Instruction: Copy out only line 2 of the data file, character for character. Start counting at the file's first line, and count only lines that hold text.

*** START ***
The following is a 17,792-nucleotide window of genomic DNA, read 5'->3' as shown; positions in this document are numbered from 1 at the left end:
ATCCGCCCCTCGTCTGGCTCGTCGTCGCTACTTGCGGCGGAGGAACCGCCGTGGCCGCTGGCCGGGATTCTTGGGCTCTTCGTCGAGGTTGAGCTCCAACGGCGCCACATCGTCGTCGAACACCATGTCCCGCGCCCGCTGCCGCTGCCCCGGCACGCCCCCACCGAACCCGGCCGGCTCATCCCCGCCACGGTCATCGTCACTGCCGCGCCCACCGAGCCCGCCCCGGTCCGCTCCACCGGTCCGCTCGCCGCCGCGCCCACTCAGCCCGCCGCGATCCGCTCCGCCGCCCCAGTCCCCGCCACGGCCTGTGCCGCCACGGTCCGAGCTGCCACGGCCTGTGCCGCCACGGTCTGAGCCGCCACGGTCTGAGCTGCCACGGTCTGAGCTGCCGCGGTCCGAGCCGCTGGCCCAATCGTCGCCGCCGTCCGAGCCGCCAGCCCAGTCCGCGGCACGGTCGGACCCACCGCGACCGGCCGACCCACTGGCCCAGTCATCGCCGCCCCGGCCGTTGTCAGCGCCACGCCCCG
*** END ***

ATCCGCCCCTCGTCTGGCTCGTCGTCGCTACTTGCGGCGGAGGAACCGCCGTGGCCGCTGGCCGGGATTCTTGGGCTCTTCGTCGAGGTTGAGCTCCAACGGCGCCACATCGTCGTCGAACACCATGTCCCGCGCCCGCTGCCGCTGCCCCGGCACGCCCCCACCGAACCCGGCCGGCTCATCCCCGCCACGGTCATCGTCACTGCCGCGCCCACCGAGCCCGCCCCGGTCCGCTCCACCGGTCCGCTCGCCGCCGCGCCCACTCAGCCCGCCGCGATCCGCTCCGCCGCCCCAGTCCCCGCCACGGCCTGTGCCGCCACGGTCCGAGCTGCCACGGCCTGTGCCGCCACGGTCTGAGCCGCCACGGTCTGAGCTGCCACGGTCTGAGCTGCCGCGGTCCGAGCCGCTGGCCCAATCGTCGCCGCCGTCCGAGCCGCCAGCCCAGTCCGCGGCACGGTCGGACCCACCGCGACCGGCCGACCCACTGGCCCAGTCATCGCCGCCCCGGCCGTTGTCAGCGCCACGCCCCG